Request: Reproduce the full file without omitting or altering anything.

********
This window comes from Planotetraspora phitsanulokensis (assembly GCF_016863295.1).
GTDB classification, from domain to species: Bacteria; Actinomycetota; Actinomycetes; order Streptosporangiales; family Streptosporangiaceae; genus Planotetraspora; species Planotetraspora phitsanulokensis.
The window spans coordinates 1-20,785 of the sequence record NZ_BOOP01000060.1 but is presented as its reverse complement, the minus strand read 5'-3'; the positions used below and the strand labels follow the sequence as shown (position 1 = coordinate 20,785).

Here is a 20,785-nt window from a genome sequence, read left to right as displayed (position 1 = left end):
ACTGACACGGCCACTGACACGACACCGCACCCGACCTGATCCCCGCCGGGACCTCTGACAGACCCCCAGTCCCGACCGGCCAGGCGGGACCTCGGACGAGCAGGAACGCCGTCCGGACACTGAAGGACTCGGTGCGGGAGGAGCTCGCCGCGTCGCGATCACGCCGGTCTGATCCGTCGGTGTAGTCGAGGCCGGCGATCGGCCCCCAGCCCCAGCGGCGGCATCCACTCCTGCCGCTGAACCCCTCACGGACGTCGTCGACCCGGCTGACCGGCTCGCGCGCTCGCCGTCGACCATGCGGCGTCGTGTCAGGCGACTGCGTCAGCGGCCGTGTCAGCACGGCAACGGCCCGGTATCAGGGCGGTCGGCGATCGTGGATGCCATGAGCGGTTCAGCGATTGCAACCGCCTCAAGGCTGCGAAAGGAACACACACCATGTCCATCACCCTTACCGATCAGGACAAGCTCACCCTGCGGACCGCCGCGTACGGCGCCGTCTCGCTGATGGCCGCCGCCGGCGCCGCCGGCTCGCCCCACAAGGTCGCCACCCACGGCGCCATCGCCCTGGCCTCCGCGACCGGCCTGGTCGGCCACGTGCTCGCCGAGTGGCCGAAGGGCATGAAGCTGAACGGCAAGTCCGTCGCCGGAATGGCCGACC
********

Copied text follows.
This window comes from Planotetraspora phitsanulokensis (assembly GCF_016863295.1).
GTDB classification, from domain to species: Bacteria; Actinomycetota; Actinomycetes; order Streptosporangiales; family Streptosporangiaceae; genus Planotetraspora; species Planotetraspora phitsanulokensis.
The window spans coordinates 1-20,785 of the sequence record NZ_BOOP01000060.1 but is presented as its reverse complement, the minus strand read 5'-3'; the positions used below and the strand labels follow the sequence as shown (position 1 = coordinate 20,785).

Here is a 20,785-nt window from a genome sequence, read left to right as displayed (position 1 = left end):
ACTGACACGGCCACTGACACGACACCGCACCCGACCTGATCCCCGCCGGGACCTCTGACAGACCCCCAGTCCCGACCGGCCAGGCGGGACCTCGGACGAGCAGGAACGCCGTCCGGACACTGAAGGACTCGGTGCGGGAGGAGCTCGCCGCGTCGCGATCACGCCGGTCTGATCCGTCGGTGTAGTCGAGGCCGGCGATCGGCCCCCAGCCCCAGCGGCGGCATCCACTCCTGCCGCTGAACCCCTCACGGACGTCGTCGACCCGGCTGACCGGCTCGCGCGCTCGCCGTCGACCATGCGGCGTCGTGTCAGGCGACTGCGTCAGCGGCCGTGTCAGCACGGCAACGGCCCGGTATCAGGGCGGTCGGCGATCGTGGATGCCATGAGCGGTTCAGCGATTGCAACCGCCTCAAGGCTGCGAAAGGAACACACACCATGTCCATCACCCTTACCGATCAGGACAAGCTCACCCTGCGGACCGCCGCGTACGGCGCCGTCTCGCTGATGGCCGCCGCCGGCGCCGCCGGCTCGCCCCACAAGGTCGCCACCCACGGCGCCATCGCCCTGGCCTCCGCGACCGGCCTGGTCGGCCACGTGCTCGCCGAGTGGCCGAAGGGCATGAAGCTGAACGGCAAGTCCGTCGCCGGAATGGCCGACC